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Monday, October 21, 2013

Grand Union Overhead

I've seen some Grand Union track-plans published.  But never for the overhead wires!

So the engineering dept of the Dan D. Sparks Plywood Development and Transportation Co. has its work cut out for it designing a reliable working overhead cantanary wires for this intersection.

This detail from a Shorpy photo is the only photo I've ever seen of a (non-modern light rail) Grand Union Intersection. Its a bit asymmetrical with one of the streets cutting off at an angle like that.  But lets see what can be learned from this photo anyway.

This is my interpretation of the wiring configuration gleaned from the Shorpy photo. And I believe this arrangement can be improved upon. I know one factor for reliable overhead construction is that the pulloff wires should be perpendicular to the contact wire. Something that the traction company in the photo hadn't yet discovered in those early years. Having a pulloff wire pulling the contact wire at an angle will increase the tension on one side of the contact wire, and cause slack on the other end. Nice balanced overhead tension is desirable. 

Another interpretation. Here I'm trying to counteract pulloff wires pulling off at an angle by having a second pulloff pull from the other direction. But I have found that the tension of having too many pulloff wires tends to cause the contact wires to loose their tension and sag. A model overhead needs to be a simplified version of the prototype.

Getting a little too complicated here. The nice thing about the rotationally symmetrical design of the Grand Union is that each contact wire has a mirror image counterpart that it can pull off from. All that the line poles have do is simply hold the whole thing up!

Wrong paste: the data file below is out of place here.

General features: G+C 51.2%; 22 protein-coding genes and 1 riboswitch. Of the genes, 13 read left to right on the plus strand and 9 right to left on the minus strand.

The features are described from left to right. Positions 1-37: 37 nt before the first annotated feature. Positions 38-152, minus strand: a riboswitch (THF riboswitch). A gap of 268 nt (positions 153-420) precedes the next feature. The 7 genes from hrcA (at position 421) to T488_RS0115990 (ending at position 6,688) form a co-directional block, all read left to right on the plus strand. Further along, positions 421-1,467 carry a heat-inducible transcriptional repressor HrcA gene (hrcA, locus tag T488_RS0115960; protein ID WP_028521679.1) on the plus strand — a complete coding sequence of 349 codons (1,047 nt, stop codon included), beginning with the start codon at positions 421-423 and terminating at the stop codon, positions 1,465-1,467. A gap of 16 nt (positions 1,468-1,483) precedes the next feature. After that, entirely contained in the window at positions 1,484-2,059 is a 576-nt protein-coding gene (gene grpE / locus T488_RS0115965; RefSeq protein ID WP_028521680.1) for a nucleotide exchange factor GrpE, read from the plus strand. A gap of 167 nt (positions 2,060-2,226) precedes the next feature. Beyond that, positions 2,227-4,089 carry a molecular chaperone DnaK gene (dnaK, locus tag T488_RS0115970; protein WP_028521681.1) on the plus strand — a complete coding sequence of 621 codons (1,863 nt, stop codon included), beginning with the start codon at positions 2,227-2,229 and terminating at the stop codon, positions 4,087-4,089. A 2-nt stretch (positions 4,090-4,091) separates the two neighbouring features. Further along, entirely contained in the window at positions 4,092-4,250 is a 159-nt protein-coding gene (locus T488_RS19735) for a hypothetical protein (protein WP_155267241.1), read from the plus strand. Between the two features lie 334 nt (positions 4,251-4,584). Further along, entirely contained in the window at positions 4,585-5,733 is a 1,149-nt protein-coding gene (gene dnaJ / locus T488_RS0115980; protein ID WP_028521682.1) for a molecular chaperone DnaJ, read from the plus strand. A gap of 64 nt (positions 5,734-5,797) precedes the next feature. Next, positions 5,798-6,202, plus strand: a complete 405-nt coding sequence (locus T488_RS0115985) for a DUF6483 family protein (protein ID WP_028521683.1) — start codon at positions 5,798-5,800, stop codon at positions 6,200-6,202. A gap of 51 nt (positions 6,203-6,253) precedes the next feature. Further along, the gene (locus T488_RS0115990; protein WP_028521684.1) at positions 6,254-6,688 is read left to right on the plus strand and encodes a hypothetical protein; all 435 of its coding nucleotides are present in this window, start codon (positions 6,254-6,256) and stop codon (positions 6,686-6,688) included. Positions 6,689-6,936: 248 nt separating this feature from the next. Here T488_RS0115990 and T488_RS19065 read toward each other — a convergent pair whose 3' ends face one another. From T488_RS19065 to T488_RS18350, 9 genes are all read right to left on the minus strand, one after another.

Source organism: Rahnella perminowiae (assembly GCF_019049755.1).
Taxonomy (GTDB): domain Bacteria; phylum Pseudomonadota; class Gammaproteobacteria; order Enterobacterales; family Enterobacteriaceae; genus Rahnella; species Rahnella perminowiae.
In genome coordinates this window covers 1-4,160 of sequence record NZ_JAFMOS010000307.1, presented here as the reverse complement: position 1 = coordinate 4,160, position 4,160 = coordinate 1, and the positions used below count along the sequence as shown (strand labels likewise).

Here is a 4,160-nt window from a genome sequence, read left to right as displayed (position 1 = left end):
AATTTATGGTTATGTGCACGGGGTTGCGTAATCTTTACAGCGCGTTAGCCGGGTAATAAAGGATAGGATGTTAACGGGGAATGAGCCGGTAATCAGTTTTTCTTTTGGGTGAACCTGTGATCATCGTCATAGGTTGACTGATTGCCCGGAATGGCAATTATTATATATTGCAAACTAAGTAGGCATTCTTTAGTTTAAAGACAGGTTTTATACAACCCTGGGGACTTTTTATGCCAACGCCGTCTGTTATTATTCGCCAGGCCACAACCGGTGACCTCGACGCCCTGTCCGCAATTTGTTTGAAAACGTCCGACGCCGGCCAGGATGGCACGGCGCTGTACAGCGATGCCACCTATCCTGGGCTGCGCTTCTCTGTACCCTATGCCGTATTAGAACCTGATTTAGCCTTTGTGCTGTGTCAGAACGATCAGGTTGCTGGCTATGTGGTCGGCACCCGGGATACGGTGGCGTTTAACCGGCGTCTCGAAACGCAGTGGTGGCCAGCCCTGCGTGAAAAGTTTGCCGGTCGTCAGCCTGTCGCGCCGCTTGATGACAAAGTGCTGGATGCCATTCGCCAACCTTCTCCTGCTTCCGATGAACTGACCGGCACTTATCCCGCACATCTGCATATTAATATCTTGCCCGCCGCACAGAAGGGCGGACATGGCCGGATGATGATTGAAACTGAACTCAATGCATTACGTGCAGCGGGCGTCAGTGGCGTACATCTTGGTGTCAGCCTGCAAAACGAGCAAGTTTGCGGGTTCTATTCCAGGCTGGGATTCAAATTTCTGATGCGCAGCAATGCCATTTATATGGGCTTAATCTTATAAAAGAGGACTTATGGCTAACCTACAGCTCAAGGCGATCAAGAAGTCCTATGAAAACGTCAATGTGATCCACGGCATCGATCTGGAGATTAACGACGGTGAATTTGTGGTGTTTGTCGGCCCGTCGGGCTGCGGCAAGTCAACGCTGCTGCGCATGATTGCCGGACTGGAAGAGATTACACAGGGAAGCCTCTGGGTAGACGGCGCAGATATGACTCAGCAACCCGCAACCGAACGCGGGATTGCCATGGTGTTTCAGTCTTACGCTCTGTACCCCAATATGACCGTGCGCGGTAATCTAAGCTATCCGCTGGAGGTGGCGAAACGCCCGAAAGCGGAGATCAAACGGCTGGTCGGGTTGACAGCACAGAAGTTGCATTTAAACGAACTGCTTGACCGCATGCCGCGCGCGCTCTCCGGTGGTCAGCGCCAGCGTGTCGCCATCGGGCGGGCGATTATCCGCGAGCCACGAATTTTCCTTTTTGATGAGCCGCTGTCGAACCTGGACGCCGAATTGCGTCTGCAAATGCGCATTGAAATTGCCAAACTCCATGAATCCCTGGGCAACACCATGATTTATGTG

Here we go! To get a pulloff wire that  pulls off the contact wire at a right angle when there isn't a place for the other end of the pulloff wire to anchor to requires a backbone wire. Support wires can attach to the backbone wire at an angle, but the backbone wire provides a place for the wires pulling off the contact wire to attach at a right angle.

I think I have done enough figurings. I think now its time to dive in and start laying in some of these wires and see where it gets me. Doing these drawings has given me a good idea of what I need to do and the confidence needed to cut into the mainline wire and add in the turnout pans and diverging route wires. Yes sir! It has given me the confidence to cut in and lay in those diverging routes!


Monday, October 14, 2013

Time Killer!

Somehow I missed this, but in 1994 Microprose published the video game Transport Tycoon Deluxe. That game is way too old for today's operating systems to run and Microprose hasn't supported it in years so the game has long been abandoned.

But apparently the game has quite a fan base that wouldn't let it die and is now available for free as an open source game now known as OpenTTD! I am so addicted to this game right now.

It has a pretty steep learning curve, so it your going to play it, I strongly recommend watching these tutorial Youtubes, starting with this one on how to download and install the game:

When these videos are about to end, they show a link at the top for the next installment.

But I warn you: If you play this game, a large chunk of time will evaporate from your life! Yes sir! A large chunk of time!